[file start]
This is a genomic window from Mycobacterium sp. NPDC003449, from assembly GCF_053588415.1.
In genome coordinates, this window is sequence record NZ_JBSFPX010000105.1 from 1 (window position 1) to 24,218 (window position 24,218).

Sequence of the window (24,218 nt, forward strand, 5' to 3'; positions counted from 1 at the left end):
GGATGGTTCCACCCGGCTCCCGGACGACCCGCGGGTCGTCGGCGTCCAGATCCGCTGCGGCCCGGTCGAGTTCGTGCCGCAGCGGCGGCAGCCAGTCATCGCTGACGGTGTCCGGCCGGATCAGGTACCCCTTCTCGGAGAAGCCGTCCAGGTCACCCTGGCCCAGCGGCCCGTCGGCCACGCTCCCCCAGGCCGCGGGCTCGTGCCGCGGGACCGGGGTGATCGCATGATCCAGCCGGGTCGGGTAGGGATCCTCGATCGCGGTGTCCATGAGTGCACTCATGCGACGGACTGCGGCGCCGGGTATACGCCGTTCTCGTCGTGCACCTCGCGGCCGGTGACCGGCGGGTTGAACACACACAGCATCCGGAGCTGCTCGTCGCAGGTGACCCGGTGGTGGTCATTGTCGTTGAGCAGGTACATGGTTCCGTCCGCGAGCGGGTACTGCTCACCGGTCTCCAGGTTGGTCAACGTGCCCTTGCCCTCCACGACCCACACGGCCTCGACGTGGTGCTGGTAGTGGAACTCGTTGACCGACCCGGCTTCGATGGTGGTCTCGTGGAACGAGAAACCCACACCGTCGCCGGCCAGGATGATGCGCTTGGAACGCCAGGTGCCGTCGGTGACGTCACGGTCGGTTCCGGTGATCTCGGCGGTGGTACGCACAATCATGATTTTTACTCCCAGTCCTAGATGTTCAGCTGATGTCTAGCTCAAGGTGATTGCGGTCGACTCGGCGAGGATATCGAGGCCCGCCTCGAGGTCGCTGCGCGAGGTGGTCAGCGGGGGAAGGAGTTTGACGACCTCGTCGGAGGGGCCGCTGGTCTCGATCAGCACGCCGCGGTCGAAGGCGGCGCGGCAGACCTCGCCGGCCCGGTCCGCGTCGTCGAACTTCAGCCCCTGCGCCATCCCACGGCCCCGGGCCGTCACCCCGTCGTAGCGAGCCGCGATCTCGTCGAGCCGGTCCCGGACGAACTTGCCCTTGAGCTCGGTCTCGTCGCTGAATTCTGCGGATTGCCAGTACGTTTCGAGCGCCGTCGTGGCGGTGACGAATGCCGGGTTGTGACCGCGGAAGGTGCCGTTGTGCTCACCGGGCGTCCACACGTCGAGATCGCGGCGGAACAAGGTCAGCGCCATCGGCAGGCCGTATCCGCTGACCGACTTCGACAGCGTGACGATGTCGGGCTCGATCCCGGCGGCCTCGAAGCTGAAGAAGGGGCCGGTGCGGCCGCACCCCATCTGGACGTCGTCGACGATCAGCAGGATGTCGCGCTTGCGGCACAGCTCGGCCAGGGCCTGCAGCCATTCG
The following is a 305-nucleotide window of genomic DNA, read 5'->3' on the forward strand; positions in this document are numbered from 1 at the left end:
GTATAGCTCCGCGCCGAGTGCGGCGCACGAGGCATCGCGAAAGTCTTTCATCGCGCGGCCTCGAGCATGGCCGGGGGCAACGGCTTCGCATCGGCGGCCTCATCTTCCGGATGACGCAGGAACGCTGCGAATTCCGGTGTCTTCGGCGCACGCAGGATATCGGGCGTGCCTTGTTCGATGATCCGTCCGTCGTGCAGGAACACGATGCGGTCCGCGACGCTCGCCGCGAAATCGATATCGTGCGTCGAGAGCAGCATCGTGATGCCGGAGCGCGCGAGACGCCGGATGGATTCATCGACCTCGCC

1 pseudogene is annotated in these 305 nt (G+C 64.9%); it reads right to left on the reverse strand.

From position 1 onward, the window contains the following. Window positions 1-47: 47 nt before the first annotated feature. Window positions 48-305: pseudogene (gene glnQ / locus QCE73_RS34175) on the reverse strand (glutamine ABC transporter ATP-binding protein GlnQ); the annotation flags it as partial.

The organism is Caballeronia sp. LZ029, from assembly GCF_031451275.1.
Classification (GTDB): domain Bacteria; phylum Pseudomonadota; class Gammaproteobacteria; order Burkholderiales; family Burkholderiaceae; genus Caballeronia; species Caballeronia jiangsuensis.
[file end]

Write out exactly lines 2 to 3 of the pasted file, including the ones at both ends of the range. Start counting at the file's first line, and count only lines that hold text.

In genome coordinates, this window is sequence record NZ_JBSFPX010000105.1 from 1 (window position 1) to 24,218 (window position 24,218).

Sequence of the window (24,218 nt, forward strand, 5' to 3'; positions counted from 1 at the left end):